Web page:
Fatigue — When Cyclic Stress Produces Fractures
Guest Kyle Koppenhoefer September 26, 2012
Many of the products that engineers design experience cyclic stresses during use that are below the material’s yield stress; unfortunately, these stresses can still be the primary reason for failure. Thus, engineers and designers must find ways of including the effects of cyclic stresses when designing products for long-term use.
Engineers typically design products based on known applied stresses and the yield strength of the material of construction. Traditional design calculations coupled with conservative factors of product safety, provide designs with a low likelihood of fracture. Consequently engineered products do not typically fracture due to a single-cycle overload as long as the loads experienced during use are maintained within design specifications. However, engineers may overlook the damaging effects of stresses that are well below the yield strength of the material. If these stresses are applied cyclically they can produce microscopic damage to the material. This damage accumulates over thousands, or even millions of cycles, prior to producing a catastrophic fracture.
The Effects of Fatigue
Engineers who design products that experience fatigue failure may have calculated the correct applied stress but did not consider the effects of cyclic loading. In other cases, operation may introduce a cyclic load that was not considered in the initial design. Biomedical products represent one area where unexpected loads may occur due to the complex nature of the loadings that develop within the human body. The Bjork-Shiley convexo-concave heart valve (pictured below) offers an example of a medical product that developed unexpected loads on the outlet strut. Since heart valves experience millions of cycles, small loads can produce fatigue fractures that lead to negative outcomes for the patient.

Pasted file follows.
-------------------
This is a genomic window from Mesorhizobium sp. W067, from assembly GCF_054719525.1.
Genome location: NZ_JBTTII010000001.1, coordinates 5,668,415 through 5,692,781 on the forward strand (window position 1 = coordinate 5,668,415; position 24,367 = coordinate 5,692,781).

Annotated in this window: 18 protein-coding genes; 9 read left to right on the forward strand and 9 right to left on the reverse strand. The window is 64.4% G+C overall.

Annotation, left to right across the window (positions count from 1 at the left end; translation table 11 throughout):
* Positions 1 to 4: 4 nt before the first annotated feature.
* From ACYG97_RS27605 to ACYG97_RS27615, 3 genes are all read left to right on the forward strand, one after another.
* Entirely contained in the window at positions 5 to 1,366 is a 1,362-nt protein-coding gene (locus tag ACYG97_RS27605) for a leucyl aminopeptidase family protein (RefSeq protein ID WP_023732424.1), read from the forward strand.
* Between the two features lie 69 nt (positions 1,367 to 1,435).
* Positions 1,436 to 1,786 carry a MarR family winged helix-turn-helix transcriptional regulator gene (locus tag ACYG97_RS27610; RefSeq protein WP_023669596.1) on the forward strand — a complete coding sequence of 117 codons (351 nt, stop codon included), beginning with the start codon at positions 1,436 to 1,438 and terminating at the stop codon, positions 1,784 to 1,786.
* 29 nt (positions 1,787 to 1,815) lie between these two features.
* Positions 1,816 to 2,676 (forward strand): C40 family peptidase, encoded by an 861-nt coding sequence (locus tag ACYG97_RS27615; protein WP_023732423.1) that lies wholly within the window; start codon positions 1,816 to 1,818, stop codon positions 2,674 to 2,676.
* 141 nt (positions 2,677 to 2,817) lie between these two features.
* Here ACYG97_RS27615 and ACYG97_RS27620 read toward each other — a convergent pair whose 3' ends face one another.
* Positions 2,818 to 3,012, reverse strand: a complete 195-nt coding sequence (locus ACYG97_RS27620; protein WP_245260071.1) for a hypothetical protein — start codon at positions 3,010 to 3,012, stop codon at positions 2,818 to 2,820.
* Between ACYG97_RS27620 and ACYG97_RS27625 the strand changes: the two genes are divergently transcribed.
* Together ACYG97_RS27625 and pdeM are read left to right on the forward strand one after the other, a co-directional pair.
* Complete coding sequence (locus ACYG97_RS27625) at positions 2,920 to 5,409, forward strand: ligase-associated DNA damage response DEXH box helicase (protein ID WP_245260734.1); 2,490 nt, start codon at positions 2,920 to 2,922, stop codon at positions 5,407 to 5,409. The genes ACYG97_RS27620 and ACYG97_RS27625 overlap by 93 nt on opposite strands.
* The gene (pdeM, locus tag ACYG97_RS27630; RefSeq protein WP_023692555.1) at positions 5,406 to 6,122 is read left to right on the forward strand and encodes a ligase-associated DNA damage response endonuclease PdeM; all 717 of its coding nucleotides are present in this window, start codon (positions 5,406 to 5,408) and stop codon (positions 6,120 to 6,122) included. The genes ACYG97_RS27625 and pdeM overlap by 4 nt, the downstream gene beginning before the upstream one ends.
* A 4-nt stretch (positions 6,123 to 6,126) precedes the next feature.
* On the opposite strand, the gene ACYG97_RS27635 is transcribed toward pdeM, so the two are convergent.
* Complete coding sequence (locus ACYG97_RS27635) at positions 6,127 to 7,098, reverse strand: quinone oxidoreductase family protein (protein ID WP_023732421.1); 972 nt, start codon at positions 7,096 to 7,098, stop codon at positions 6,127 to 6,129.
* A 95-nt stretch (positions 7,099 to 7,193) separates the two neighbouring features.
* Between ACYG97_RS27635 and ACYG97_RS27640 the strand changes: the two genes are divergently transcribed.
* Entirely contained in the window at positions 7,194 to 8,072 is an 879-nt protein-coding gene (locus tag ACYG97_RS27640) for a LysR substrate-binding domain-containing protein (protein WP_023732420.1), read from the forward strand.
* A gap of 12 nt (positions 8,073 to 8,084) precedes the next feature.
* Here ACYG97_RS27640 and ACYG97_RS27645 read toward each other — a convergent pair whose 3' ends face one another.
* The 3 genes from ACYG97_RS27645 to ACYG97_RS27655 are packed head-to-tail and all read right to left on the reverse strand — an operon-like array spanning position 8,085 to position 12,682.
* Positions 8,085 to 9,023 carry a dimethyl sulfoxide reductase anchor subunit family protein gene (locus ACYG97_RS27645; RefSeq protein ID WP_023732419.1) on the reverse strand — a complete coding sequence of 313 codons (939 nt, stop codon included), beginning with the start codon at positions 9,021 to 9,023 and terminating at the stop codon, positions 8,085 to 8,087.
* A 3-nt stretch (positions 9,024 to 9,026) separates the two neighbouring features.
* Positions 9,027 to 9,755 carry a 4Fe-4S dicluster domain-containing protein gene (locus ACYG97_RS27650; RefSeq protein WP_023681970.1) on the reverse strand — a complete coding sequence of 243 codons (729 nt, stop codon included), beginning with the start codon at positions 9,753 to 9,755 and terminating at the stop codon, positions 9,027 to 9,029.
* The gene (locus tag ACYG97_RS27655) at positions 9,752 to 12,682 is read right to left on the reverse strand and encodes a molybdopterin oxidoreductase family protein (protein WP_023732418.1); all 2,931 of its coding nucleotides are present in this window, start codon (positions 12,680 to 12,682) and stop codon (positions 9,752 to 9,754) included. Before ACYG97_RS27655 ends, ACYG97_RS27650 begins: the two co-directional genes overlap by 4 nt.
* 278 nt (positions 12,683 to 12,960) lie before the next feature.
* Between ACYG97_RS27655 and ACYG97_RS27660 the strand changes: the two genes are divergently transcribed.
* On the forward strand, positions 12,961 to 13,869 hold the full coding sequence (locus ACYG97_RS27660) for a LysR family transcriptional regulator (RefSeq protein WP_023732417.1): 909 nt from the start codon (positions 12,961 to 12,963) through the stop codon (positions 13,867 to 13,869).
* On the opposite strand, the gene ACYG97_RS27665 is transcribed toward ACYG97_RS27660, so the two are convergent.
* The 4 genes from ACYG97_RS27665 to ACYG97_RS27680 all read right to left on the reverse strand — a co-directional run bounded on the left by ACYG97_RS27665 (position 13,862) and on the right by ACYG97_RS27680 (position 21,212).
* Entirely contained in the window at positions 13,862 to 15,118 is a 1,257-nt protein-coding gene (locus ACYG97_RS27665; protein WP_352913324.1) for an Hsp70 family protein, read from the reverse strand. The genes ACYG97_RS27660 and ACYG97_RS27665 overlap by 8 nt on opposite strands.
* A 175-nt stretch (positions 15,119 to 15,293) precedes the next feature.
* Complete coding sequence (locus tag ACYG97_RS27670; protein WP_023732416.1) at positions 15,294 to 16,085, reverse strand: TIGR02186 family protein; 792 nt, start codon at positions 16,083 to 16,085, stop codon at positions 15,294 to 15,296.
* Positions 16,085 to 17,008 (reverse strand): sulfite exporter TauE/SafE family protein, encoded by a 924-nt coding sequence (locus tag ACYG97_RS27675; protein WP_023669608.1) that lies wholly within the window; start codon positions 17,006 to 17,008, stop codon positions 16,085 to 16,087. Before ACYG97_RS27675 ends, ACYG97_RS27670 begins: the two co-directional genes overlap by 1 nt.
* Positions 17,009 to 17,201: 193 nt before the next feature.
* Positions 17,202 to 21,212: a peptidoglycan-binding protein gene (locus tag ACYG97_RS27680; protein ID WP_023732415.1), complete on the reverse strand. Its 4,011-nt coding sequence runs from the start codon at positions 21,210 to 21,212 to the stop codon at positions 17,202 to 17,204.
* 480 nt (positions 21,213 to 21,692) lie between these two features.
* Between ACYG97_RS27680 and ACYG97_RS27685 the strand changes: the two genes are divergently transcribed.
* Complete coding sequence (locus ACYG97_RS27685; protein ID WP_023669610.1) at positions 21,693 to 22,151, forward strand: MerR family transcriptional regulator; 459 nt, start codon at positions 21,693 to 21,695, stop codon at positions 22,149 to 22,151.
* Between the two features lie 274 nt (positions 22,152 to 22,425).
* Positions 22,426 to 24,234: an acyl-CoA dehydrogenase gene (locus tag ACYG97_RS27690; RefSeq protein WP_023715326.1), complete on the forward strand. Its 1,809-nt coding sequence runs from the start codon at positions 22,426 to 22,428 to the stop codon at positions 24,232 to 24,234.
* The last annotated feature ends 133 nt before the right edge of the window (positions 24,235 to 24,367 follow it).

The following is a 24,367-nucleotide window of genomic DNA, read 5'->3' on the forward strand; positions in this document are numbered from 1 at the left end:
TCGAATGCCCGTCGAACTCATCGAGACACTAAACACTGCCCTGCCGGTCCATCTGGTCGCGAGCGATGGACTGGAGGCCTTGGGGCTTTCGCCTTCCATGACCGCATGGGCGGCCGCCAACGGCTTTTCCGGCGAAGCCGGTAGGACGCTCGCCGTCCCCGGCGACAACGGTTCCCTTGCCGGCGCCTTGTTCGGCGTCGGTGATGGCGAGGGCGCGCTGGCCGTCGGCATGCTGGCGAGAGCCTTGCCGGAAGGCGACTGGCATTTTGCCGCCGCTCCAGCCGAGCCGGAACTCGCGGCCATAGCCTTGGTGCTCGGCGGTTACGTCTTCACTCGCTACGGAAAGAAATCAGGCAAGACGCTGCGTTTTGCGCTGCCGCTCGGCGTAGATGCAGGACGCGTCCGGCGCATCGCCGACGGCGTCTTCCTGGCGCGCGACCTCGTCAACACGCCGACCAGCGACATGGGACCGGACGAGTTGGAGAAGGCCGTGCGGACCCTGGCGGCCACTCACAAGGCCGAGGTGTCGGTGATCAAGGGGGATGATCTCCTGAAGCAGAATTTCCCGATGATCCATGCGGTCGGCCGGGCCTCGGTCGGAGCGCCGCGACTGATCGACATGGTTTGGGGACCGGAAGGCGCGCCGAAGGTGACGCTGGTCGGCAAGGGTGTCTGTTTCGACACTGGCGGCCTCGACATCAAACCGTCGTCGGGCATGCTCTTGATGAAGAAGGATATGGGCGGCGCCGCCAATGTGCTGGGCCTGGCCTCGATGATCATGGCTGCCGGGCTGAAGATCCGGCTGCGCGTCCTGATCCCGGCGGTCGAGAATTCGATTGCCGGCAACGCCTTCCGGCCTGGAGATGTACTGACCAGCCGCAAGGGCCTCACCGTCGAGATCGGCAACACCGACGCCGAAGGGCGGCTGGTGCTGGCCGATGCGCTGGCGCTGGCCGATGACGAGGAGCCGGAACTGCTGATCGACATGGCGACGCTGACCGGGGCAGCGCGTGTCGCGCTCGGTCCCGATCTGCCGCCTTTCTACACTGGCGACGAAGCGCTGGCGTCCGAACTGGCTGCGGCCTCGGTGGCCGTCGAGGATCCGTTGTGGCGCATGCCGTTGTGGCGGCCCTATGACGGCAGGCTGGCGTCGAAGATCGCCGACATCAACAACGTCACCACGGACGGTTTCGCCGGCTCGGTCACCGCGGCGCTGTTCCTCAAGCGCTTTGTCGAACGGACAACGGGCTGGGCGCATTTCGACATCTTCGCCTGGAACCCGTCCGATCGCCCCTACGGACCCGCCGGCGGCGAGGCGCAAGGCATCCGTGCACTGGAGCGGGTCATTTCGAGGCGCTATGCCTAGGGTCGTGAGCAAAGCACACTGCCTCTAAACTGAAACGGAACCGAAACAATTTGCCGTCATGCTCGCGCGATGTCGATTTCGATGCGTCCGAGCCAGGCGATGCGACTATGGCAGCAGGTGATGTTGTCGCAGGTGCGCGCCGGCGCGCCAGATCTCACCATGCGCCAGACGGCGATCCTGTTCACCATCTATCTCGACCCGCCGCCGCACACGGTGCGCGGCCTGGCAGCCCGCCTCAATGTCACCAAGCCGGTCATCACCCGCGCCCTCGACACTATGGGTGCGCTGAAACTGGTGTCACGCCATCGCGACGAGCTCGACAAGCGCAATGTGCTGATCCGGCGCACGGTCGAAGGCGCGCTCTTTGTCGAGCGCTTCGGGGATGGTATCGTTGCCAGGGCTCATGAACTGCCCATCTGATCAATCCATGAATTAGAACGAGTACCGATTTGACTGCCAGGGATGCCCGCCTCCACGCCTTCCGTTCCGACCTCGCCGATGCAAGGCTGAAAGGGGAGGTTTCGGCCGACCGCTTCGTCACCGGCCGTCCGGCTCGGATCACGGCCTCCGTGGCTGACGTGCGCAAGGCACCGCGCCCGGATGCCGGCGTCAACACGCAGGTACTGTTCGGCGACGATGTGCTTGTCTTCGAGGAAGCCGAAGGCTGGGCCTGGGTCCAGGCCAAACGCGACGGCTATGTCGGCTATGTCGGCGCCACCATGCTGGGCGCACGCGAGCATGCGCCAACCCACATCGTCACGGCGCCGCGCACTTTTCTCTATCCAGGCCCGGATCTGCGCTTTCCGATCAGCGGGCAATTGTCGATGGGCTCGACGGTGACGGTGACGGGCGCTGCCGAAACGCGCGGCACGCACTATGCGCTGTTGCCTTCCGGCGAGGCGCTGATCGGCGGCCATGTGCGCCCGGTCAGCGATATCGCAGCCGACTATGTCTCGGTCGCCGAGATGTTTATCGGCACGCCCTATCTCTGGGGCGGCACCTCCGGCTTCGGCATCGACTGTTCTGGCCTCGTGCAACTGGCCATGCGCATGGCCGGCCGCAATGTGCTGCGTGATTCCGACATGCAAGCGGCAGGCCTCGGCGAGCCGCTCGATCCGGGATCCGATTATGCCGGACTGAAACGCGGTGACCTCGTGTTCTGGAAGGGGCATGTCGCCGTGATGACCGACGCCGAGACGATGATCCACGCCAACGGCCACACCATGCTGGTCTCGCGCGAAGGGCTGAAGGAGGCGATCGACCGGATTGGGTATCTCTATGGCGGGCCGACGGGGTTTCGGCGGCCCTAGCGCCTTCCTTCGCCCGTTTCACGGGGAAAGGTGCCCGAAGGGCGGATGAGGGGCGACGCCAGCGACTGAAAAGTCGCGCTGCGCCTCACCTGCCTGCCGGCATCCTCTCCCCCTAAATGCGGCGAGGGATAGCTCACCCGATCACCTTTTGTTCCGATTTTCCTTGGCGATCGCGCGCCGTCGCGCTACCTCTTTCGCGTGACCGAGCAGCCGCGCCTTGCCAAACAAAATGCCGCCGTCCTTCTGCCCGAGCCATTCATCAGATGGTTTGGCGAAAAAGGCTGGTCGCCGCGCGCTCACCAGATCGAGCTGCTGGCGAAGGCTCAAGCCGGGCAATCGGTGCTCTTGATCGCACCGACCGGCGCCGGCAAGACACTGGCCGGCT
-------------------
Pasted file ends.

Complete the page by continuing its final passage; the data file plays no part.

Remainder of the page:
Bjork-Shiley convexo-concave heart valve
Computational Analysis Helps Understand Cyclic Stress
When designing products that experience millions of loading cycles, engineers must have a full understanding of the effect of these complex loads on the performance of their products. Computational analysis (e.g., structural finite element and computational fluid dynamics) can provide engineers with the tools necessary to better understand the nature of the stresses in their products. For designs where a fluid and structure interact, multiphysics computational tools can provide more accurate analysis of the stresses developed and therefore greater fidelity in assessing the influence of loading. Using these tools engineers can better assess the influence of product loading and thus develop better and safer products.
About the Guest Author
Kyle C. Koppenhoefer, Ph.D., has over twenty years of experience working with fatigue design. He and Jeffrey Crompton started AltaSim Technologies, LLC ten years ago to assist in the design of new products through the application of advanced computational tools. To facilitate this goal, AltaSim Technologies became a founding member of the Certified COMSOL Consulting program.